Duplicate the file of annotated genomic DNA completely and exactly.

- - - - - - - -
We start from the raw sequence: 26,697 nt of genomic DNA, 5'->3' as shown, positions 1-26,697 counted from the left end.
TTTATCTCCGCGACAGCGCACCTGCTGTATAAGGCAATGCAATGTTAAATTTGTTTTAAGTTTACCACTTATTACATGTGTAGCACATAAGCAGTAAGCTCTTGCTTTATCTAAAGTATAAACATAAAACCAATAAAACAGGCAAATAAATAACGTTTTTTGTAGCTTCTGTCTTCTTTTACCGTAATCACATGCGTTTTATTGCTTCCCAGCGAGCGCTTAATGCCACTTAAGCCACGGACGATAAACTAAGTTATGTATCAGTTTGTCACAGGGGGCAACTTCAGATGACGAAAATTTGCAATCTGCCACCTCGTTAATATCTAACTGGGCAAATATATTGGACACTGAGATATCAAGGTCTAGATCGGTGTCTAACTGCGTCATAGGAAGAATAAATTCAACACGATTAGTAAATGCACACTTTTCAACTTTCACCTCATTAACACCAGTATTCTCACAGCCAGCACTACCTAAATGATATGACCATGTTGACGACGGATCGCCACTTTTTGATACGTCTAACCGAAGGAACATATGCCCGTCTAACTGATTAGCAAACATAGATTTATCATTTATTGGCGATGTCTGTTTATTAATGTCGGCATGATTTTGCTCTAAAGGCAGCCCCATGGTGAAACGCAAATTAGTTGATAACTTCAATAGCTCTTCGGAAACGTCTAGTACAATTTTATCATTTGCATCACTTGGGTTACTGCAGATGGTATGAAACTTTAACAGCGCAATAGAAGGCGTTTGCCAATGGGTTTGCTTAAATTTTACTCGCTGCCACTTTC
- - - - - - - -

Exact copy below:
We start from the raw sequence: 26,697 nt of genomic DNA, 5'->3' as shown, positions 1-26,697 counted from the left end.
TTTATCTCCGCGACAGCGCACCTGCTGTATAAGGCAATGCAATGTTAAATTTGTTTTAAGTTTACCACTTATTACATGTGTAGCACATAAGCAGTAAGCTCTTGCTTTATCTAAAGTATAAACATAAAACCAATAAAACAGGCAAATAAATAACGTTTTTTGTAGCTTCTGTCTTCTTTTACCGTAATCACATGCGTTTTATTGCTTCCCAGCGAGCGCTTAATGCCACTTAAGCCACGGACGATAAACTAAGTTATGTATCAGTTTGTCACAGGGGGCAACTTCAGATGACGAAAATTTGCAATCTGCCACCTCGTTAATATCTAACTGGGCAAATATATTGGACACTGAGATATCAAGGTCTAGATCGGTGTCTAACTGCGTCATAGGAAGAATAAATTCAACACGATTAGTAAATGCACACTTTTCAACTTTCACCTCATTAACACCAGTATTCTCACAGCCAGCACTACCTAAATGATATGACCATGTTGACGACGGATCGCCACTTTTTGATACGTCTAACCGAAGGAACATATGCCCGTCTAACTGATTAGCAAACATAGATTTATCATTTATTGGCGATGTCTGTTTATTAATGTCGGCATGATTTTGCTCTAAAGGCAGCCCCATGGTGAAACGCAAATTAGTTGATAACTTCAATAGCTCTTCGGAAACGTCTAGTACAATTTTATCATTTGCATCACTTGGGTTACTGCAGATGGTATGAAACTTTAACAGCGCAATAGAAGGCGTTTGCCAATGGGTTTGCTTAAATTTTACTCGCTGCCACTTTC